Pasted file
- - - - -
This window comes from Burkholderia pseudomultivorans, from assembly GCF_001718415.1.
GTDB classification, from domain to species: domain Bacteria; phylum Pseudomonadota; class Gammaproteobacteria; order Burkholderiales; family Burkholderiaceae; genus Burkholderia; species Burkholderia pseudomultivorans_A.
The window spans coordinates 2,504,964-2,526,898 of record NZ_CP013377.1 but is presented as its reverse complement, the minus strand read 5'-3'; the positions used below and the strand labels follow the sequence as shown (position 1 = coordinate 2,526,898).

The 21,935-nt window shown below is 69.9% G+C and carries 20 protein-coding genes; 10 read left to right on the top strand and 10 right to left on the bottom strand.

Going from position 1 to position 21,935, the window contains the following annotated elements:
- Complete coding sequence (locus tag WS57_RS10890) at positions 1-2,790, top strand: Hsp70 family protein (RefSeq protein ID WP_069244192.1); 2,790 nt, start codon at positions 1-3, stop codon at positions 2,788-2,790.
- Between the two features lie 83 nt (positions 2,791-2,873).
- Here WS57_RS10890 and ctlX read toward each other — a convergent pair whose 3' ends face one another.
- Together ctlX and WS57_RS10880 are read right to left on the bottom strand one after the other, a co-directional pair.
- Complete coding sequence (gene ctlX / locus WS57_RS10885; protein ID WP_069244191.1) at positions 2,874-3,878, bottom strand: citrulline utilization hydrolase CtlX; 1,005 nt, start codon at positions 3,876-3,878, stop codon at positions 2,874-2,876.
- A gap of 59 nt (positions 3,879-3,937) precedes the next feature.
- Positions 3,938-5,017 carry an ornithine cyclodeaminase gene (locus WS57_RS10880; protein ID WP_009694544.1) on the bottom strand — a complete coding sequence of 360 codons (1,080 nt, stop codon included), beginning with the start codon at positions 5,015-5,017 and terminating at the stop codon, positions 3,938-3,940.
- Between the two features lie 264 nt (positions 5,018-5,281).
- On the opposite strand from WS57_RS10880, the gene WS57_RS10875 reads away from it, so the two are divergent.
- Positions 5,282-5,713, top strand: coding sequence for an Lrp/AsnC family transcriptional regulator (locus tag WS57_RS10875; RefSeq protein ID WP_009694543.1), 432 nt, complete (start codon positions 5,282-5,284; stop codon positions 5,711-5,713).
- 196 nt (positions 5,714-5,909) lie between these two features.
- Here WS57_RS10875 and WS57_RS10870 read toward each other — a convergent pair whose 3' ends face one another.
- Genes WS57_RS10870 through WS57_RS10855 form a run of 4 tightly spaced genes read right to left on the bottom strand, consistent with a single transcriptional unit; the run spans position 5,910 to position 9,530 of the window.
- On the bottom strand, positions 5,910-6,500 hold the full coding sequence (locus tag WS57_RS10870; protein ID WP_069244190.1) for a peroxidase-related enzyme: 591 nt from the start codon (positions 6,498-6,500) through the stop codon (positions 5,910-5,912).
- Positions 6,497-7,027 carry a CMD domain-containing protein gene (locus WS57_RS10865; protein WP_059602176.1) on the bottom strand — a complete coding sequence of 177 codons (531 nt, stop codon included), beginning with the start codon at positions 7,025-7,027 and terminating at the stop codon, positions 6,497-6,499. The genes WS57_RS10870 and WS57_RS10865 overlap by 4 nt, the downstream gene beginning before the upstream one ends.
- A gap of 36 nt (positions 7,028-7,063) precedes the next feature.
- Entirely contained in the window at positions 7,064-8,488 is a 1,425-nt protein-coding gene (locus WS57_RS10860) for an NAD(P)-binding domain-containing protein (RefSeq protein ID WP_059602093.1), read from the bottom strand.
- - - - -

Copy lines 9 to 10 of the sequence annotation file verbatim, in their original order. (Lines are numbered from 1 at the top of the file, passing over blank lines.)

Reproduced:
- Together ctlX and WS57_RS10880 are read right to left on the bottom strand one after the other, a co-directional pair.
- Complete coding sequence (gene ctlX / locus WS57_RS10885; protein ID WP_069244191.1) at positions 2,874-3,878, bottom strand: citrulline utilization hydrolase CtlX; 1,005 nt, start codon at positions 3,876-3,878, stop codon at positions 2,874-2,876.